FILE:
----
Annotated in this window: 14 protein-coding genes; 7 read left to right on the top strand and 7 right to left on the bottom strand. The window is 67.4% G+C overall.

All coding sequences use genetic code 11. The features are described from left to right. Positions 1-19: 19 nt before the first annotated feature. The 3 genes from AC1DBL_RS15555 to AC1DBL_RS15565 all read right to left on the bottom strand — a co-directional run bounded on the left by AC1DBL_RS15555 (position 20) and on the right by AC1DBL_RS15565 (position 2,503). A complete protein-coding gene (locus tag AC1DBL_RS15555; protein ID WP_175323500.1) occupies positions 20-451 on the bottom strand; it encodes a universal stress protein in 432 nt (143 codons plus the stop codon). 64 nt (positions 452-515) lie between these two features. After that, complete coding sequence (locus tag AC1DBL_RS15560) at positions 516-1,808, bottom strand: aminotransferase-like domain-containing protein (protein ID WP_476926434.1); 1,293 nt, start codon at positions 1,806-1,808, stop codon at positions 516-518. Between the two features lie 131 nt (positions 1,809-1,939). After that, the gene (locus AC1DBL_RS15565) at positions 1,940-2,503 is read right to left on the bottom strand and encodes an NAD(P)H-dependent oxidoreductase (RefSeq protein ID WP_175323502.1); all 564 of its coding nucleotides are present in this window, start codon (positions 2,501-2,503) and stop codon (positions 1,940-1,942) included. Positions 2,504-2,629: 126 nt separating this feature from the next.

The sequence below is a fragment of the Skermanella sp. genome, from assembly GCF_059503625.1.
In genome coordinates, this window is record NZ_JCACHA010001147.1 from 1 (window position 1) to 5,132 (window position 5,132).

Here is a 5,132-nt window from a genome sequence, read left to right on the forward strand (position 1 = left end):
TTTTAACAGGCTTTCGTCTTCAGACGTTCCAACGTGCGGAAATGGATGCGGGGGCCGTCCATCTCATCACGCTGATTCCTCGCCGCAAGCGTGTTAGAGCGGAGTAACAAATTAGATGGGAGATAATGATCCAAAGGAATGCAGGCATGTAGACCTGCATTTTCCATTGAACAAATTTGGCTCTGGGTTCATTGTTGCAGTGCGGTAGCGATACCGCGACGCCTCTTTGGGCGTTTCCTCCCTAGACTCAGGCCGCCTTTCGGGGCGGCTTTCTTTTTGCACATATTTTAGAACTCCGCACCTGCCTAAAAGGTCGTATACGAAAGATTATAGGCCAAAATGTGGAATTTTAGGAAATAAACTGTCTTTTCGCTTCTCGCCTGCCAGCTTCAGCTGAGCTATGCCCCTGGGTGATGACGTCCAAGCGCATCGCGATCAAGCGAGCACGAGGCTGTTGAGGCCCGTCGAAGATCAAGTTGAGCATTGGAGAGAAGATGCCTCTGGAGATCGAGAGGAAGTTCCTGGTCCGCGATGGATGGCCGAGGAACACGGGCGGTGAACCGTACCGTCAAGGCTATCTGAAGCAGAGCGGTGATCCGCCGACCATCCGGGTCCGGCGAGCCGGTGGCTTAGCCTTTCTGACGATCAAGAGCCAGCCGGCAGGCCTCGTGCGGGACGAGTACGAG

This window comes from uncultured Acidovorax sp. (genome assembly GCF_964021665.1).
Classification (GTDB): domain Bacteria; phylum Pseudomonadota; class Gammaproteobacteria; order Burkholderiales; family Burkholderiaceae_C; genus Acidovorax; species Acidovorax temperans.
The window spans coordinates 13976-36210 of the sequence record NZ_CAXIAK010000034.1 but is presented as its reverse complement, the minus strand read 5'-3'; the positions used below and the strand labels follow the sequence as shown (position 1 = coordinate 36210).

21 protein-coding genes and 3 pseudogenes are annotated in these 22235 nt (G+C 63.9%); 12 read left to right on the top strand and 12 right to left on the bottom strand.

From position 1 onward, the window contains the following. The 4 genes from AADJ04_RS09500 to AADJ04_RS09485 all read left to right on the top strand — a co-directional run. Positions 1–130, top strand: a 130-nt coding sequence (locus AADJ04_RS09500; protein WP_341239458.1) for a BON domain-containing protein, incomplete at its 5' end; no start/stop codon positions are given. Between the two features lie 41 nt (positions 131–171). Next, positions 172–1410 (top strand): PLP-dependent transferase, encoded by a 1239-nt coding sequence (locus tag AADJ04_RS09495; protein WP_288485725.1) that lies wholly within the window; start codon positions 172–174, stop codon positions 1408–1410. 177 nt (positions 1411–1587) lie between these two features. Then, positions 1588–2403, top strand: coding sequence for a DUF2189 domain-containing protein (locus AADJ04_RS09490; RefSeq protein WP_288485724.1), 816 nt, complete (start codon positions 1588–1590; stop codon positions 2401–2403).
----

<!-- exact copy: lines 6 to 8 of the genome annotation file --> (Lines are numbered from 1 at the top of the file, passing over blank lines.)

TTTTAACAGGCTTTCGTCTTCAGACGTTCCAACGTGCGGAAATGGATGCGGGGGCCGTCCATCTCATCACGCTGATTCCTCGCCGCAAGCGTGTTAGAGCGGAGTAACAAATTAGATGGGAGATAATGATCCAAAGGAATGCAGGCATGTAGACCTGCATTTTCCATTGAACAAATTTGGCTCTGGGTTCATTGTTGCAGTGCGGTAGCGATACCGCGACGCCTCTTTGGGCGTTTCCTCCCTAGACTCAGGCCGCCTTTCGGGGCGGCTTTCTTTTTGCACATATTTTAGAACTCCGCACCTGCCTAAAAGGTCGTATACGAAAGATTATAGGCCAAAATGTGGAATTTTAGGAAATAAACTGTCTTTTCGCTTCTCGCCTGCCAGCTTCAGCTGAGCTATGCCCCTGGGTGATGACGTCCAAGCGCATCGCGATCAAGCGAGCACGAGGCTGTTGAGGCCCGTCGAAGATCAAGTTGAGCATTGGAGAGAAGATGCCTCTGGAGATCGAGAGGAAGTTCCTGGTCCGCGATGGATGGCCGAGGAACACGGGCGGTGAACCGTACCGTCAAGGCTATCTGAAGCAGAGCGGTGATCCGCCGACCATCCGGGTCCGGCGAGCCGGTGGCTTAGCCTTTCTGACGATCAAGAGCCAGCCGGCAGGCCTCGTGCGGGACGAGTACGAG

This window comes from uncultured Acidovorax sp. (genome assembly GCF_964021665.1).
Classification (GTDB): domain Bacteria; phylum Pseudomonadota; class Gammaproteobacteria; order Burkholderiales; family Burkholderiaceae_C; genus Acidovorax; species Acidovorax temperans.